Solutions to Help with Credit Problems
Bad debt comes in different sizes. If your overall financial position is strong - you have good credit and a low DTI - then a cash out mortgage refinance or a personal loan consolidation is a possibility. If you are struggling with debt, then taking out new loans is not a good solution. Here are some tips that will help you deal with your credit problems:
Fix your budget:
Deal with your credit problems from the source. Just as any doctor will tell, exercise and a good diet are keys to your physical health, so will any personal financial planner tell you to prepare and maintain a budget. Learning where your money is going to will not solve your problems, but will allow you to evaluate where, if possible, you can cut costs, or how much more you need to make to cover your costs. No matter what credit relief program you choose, your personal budget allows you to set goals and monitor your progress.
DIY or Professional: There are many online budget guides, including Bills.com personal budget guide. However, if you find it difficult to begin your budget, look into a Credit Counseling service.
Negotiate with Your Creditors
It is possible to speak with your creditors and negotiate better terms, a modification or even a settlement. Successful negotiations will depend on your financial situation, market conditions, and your perseverance.
DIY or Professional: Not everyone has the required skill to negotiate new terms or a settlement. Two programs run by professionals to help with credit problems are Debt Management Programs and Debt Settlement Programs. In brief, here is how each program works:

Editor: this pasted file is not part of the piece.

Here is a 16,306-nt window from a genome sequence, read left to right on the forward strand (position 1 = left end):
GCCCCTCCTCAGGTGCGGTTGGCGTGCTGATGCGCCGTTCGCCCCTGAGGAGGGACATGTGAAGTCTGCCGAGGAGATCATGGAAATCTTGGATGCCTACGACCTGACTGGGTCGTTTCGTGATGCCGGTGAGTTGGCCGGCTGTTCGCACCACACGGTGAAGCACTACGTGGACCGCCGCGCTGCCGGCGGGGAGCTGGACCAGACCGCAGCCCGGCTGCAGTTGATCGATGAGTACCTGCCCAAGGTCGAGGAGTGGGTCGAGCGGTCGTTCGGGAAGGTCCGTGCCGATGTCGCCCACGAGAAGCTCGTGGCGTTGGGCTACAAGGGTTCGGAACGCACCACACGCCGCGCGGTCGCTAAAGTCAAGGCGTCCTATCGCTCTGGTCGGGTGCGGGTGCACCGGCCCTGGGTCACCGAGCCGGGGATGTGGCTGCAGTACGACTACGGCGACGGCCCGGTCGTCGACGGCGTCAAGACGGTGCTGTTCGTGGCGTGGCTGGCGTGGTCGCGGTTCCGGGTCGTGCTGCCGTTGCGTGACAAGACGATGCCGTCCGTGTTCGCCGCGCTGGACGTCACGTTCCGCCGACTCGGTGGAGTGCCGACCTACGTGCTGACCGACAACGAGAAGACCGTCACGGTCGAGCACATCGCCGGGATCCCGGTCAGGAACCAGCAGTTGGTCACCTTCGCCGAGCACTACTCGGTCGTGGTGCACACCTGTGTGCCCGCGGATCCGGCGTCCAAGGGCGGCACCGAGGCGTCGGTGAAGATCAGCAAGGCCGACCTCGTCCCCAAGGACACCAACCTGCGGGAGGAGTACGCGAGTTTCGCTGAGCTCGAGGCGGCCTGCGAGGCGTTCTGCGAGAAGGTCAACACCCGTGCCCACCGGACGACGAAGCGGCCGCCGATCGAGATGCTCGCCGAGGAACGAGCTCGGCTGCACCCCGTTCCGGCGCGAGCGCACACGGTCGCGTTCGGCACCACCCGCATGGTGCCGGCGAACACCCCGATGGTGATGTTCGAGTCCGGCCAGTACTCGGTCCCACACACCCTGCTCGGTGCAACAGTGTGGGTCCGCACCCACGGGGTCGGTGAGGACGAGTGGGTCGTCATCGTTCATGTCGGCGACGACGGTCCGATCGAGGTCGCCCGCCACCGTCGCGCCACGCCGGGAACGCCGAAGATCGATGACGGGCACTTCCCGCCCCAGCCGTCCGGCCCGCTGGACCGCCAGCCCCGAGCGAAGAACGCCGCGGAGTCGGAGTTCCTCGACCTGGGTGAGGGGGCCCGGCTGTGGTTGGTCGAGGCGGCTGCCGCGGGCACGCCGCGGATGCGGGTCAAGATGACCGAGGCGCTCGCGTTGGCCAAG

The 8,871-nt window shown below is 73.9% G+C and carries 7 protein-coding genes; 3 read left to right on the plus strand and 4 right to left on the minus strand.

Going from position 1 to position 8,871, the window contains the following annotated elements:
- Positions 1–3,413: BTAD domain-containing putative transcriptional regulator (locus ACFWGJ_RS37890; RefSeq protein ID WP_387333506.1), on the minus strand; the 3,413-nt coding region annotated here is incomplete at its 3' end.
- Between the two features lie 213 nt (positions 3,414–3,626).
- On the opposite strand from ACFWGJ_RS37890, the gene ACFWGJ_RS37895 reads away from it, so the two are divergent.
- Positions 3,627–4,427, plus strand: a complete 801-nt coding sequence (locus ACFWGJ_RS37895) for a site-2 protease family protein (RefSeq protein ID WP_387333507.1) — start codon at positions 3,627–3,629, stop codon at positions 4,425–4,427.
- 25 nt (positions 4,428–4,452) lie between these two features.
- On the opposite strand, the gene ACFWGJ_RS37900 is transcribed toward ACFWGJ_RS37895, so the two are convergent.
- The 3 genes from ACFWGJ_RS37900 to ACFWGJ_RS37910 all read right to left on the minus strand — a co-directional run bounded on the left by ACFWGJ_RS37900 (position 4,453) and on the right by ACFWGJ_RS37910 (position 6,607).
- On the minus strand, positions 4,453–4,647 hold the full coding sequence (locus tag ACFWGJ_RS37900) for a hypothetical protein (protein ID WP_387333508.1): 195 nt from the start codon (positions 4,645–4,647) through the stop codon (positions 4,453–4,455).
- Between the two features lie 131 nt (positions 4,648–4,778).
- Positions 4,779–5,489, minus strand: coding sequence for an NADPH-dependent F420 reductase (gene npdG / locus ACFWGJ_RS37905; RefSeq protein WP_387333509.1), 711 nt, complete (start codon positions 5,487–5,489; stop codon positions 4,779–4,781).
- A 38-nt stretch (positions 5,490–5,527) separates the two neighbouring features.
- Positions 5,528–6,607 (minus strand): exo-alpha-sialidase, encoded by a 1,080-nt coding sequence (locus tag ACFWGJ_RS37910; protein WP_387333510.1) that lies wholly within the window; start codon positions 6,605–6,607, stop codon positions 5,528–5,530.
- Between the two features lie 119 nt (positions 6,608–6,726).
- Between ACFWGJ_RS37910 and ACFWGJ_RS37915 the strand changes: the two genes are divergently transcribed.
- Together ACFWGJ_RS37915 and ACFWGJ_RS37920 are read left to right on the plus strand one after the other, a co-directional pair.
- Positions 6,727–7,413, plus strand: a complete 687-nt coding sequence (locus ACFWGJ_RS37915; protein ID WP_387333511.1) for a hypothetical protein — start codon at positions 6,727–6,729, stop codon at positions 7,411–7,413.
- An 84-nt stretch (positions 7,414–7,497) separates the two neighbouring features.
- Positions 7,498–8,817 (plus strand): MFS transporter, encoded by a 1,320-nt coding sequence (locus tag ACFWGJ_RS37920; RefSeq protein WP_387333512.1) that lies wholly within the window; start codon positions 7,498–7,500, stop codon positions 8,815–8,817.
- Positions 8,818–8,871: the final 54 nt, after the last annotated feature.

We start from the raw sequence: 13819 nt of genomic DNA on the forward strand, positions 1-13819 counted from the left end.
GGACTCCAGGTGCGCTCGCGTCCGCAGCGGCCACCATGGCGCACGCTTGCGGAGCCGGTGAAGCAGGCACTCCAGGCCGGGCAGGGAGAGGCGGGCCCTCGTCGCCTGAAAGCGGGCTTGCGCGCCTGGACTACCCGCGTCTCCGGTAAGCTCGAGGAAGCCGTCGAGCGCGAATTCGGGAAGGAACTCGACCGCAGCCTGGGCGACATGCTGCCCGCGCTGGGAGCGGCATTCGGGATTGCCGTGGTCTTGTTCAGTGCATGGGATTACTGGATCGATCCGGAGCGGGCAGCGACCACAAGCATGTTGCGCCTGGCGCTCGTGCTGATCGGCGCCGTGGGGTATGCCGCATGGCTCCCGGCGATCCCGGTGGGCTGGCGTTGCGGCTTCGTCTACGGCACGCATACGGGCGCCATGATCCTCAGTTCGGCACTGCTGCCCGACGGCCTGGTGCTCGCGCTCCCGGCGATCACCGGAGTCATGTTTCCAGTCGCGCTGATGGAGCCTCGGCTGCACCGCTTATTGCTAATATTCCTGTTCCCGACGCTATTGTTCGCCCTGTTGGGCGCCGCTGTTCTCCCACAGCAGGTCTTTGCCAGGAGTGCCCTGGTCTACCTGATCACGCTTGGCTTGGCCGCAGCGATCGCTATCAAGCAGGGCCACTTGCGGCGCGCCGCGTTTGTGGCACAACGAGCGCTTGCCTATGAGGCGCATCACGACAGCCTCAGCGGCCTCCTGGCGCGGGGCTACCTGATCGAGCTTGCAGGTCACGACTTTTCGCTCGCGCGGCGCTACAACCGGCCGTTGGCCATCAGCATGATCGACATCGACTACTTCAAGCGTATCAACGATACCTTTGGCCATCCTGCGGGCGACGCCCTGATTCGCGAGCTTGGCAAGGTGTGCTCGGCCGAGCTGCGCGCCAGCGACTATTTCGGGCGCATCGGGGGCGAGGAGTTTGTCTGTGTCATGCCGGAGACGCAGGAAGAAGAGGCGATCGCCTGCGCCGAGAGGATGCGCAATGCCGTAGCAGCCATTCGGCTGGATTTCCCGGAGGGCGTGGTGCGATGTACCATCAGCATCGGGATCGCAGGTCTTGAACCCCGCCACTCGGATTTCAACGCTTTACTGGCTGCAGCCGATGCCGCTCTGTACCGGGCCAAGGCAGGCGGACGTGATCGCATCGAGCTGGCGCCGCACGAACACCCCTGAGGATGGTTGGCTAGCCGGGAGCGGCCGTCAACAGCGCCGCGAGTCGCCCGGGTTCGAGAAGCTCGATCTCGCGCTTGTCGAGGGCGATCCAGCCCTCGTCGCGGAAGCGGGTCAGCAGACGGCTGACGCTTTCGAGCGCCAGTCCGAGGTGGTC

- Debt Management: The debt management company negotiates lower interest rates and fees with your creditors. You make one payment into a special account and the Debt Management Company makes your monthly payments. You pay off 100% of your debt over a five-year period. As you make timely payments and lower your debt, your credit improves.
- Debt Settlement: A debt settlement company negotiates a payoff at less than the amount owed. You stop making payments to your creditors and instead make a monthly transfer to a special designated account, in your name. Upon reaching a settlement, you transfer funds to the creditor and pay the debt settlement company its fee. (Do not pay fees upfront). A debt settlement program takes about 2 – 3 years to complete, so make sure you can make your payments. In the meantime, your credit score is badly damaged. However, once you get on the program you will be able to maintain a budget and take on debt more responsibly. Settlements, on the average, are for about 70% (including fees) of your original enrolled balance, not including interest and fees that accumulate over the period of the negotiation.
- Bankruptcy: If your credit problems are serious, and you cannot afford minimum payments in any of the other programs, then consider either a Chapter 7 or a Chapter 13 bankruptcy. I do not recommend that you do this by yourself. Seek professional guidance from an experienced bankruptcy lawyer.